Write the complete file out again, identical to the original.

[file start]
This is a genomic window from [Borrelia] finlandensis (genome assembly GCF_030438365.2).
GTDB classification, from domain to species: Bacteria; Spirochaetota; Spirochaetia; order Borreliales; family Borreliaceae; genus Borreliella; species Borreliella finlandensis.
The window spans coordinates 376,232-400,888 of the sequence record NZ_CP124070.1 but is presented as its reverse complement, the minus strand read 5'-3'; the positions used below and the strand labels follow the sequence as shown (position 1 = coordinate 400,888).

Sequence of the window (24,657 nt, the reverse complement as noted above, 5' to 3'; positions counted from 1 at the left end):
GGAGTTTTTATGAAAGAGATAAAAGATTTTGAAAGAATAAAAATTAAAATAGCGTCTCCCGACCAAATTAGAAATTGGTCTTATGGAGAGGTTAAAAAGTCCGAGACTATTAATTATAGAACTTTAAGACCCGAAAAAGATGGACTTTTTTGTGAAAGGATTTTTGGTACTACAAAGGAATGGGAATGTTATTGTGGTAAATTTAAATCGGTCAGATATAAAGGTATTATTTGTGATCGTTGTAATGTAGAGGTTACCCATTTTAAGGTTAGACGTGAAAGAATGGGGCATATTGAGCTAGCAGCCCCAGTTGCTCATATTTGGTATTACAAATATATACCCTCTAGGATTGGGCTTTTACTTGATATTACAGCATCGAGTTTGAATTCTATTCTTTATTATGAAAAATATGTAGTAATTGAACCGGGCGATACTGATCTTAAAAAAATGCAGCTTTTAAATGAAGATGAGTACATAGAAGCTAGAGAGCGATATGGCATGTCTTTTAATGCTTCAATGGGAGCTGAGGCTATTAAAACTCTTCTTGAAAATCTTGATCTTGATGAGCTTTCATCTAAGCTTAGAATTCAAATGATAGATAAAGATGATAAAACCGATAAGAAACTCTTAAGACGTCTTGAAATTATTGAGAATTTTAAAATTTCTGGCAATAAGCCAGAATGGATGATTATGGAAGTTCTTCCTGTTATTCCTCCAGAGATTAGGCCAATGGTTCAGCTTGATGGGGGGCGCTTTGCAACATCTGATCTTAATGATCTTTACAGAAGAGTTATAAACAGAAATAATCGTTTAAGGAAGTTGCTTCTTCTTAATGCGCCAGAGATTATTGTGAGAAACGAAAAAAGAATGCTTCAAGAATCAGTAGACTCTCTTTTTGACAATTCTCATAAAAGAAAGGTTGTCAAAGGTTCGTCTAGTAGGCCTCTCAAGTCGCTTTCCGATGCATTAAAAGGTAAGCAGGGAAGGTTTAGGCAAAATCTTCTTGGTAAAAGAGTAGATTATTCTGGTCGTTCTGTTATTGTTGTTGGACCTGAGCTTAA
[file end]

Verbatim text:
This is a genomic window from [Borrelia] finlandensis (genome assembly GCF_030438365.2).
GTDB classification, from domain to species: Bacteria; Spirochaetota; Spirochaetia; order Borreliales; family Borreliaceae; genus Borreliella; species Borreliella finlandensis.
The window spans coordinates 376,232-400,888 of the sequence record NZ_CP124070.1 but is presented as its reverse complement, the minus strand read 5'-3'; the positions used below and the strand labels follow the sequence as shown (position 1 = coordinate 400,888).

Sequence of the window (24,657 nt, the reverse complement as noted above, 5' to 3'; positions counted from 1 at the left end):
GGAGTTTTTATGAAAGAGATAAAAGATTTTGAAAGAATAAAAATTAAAATAGCGTCTCCCGACCAAATTAGAAATTGGTCTTATGGAGAGGTTAAAAAGTCCGAGACTATTAATTATAGAACTTTAAGACCCGAAAAAGATGGACTTTTTTGTGAAAGGATTTTTGGTACTACAAAGGAATGGGAATGTTATTGTGGTAAATTTAAATCGGTCAGATATAAAGGTATTATTTGTGATCGTTGTAATGTAGAGGTTACCCATTTTAAGGTTAGACGTGAAAGAATGGGGCATATTGAGCTAGCAGCCCCAGTTGCTCATATTTGGTATTACAAATATATACCCTCTAGGATTGGGCTTTTACTTGATATTACAGCATCGAGTTTGAATTCTATTCTTTATTATGAAAAATATGTAGTAATTGAACCGGGCGATACTGATCTTAAAAAAATGCAGCTTTTAAATGAAGATGAGTACATAGAAGCTAGAGAGCGATATGGCATGTCTTTTAATGCTTCAATGGGAGCTGAGGCTATTAAAACTCTTCTTGAAAATCTTGATCTTGATGAGCTTTCATCTAAGCTTAGAATTCAAATGATAGATAAAGATGATAAAACCGATAAGAAACTCTTAAGACGTCTTGAAATTATTGAGAATTTTAAAATTTCTGGCAATAAGCCAGAATGGATGATTATGGAAGTTCTTCCTGTTATTCCTCCAGAGATTAGGCCAATGGTTCAGCTTGATGGGGGGCGCTTTGCAACATCTGATCTTAATGATCTTTACAGAAGAGTTATAAACAGAAATAATCGTTTAAGGAAGTTGCTTCTTCTTAATGCGCCAGAGATTATTGTGAGAAACGAAAAAAGAATGCTTCAAGAATCAGTAGACTCTCTTTTTGACAATTCTCATAAAAGAAAGGTTGTCAAAGGTTCGTCTAGTAGGCCTCTCAAGTCGCTTTCCGATGCATTAAAAGGTAAGCAGGGAAGGTTTAGGCAAAATCTTCTTGGTAAAAGAGTAGATTATTCTGGTCGTTCTGTTATTGTTGTTGGACCTGAGCTTAA